3. Zelenskyy: war must end with the liberation of Crimea, Ukrainska Pravda reported Tuesday (following the explosions at the military airbase in Novofedorivka). “Volodymyr Zelenskyy, the President of Ukraine, claimed that the war of Russia against Ukraine started with the invasion of Crimea and will end with its liberation.”
  4. Crimea and Donetsk are Ukraine and need to be liberated, Ukrainska Pravda reports, citing Mykhailo Podoliak, adviser to the head of the Office of the President. “Legally, Donetsk and Crimea have the same status as Mariupol or Melitopol. These are Ukrainian territories occupied by the Russian army that are subject to liberation. Everything else is a fiction of Russian propaganda.”
  5. Ending the active phase of the war is vital before the onset of winter, Ukrainska Pravda reports, citing Interfax-Ukraine. “Andrii Yermak, the Head of the Office of the President of Ukraine, said that it is vital for Ukraine to end the active phase of the war before the onset of winter, as there is a risk of Russian attacks on the thermal energy infrastructure.”
  6. Kuleba Called On EU and G7 Countries to Stop Issuing Visas to Russians, European PravdaI call on all EU and G7 states to stop issuing visas to Russians. President Zelenskyy is absolutely right to insist on this. Russians overwhelmingly support the war on Ukraine. They must be deprived of the right to cross international borders until they learn to respect them.
  7. Ukraine’s creditors agree on a 2-year freeze on $20 bln overseas debt, ReutersUkraine’s overseas creditors have backed its request for a two-year freeze on payments on almost $20 billion in international bonds, a regulatory filing showed on Wednesday, a move that will allow the war-ravaged country to avoid a messy debt default.”

Assessment 

  1. On the war. 

map source: https://www.understandingwar.org/backgrounder/russian-offensive-campaign-assessment-august-10*

The Institute for the Study of War has made the following assessment as of Wednesday 10 August:

Ukrainian officials framed the August 9 attack in Crimea as the start of Ukraine’s counteroffensive in the south, suggesting that the Ukrainian military expects intense fighting in August and September that could decide the outcome of the next phase of the war. A Ukrainian official told Politico on August 10 that “you can say this is it” when asked about the start of Ukraine’s planned counteroffensive. Ukrainian President Volodymyr Zelensky vaguely noted on August 10 that the war “began with Crimea and must end with Crimea – with its liberation.”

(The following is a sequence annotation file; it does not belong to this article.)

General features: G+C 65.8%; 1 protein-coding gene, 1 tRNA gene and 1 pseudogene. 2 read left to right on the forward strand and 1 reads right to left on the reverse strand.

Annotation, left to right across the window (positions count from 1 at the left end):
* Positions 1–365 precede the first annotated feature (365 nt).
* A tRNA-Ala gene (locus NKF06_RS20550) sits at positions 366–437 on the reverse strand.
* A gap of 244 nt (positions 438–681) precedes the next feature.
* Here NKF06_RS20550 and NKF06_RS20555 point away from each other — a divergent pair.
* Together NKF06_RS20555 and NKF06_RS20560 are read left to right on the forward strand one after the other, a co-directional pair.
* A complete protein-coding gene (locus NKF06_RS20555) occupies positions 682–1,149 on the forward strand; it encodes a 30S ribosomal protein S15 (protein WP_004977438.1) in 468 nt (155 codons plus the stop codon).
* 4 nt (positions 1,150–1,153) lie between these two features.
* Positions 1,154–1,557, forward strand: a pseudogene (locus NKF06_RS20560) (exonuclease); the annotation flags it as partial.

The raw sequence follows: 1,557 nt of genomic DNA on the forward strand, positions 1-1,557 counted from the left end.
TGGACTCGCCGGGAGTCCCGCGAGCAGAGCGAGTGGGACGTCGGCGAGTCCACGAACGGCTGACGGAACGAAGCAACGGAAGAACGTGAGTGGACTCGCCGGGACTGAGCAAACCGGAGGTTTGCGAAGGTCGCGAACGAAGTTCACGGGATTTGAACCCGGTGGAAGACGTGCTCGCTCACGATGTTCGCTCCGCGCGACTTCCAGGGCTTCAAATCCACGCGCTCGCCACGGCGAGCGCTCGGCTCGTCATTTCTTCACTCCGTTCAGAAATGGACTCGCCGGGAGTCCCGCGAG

Russian officials remain confused about the August 9 attack on the Saki Air Base in Russian-occupied Crimea, over 225km behind Russian lines, which destroyed at least eight Russian aircraft and multiple buildings. Satellite imagery confirmed reports from Ukraine’s air force that the attack destroyed at least eight Russian aircraft, contradicting Russian claims that the explosions did not damage any aircraft and were not the result of an attack. Russian outlets shared conflicting stories: the Russian Ministry of Defense claimed on August 9 that munitions had been detonated at a storage site at the airfield due to negligence, not an attack, and claimed that no aircraft were damaged. Russian milblogger Rybar claimed on August 10 that the explosion was likely not caused by a missile strike and hypothesized that the explosions could be due to negligence and non-compliance with safety regulations or to a small helicopter with a bomb attacking a nearby parking lot. Mixed stories in Russian media and among Russian milbloggers indicate that either officials within the Russian Ministry of Defense have competing theories regarding the attack and are sharing them with the media, or that the Kremlin has failed to coordinate its information operation to deny that Ukraine conducted a successful attack so far behind Russian lines. Russian forces at the airbase likely know by now what happened but may not yet understand how or from exactly where Ukrainian forces conducted the attack.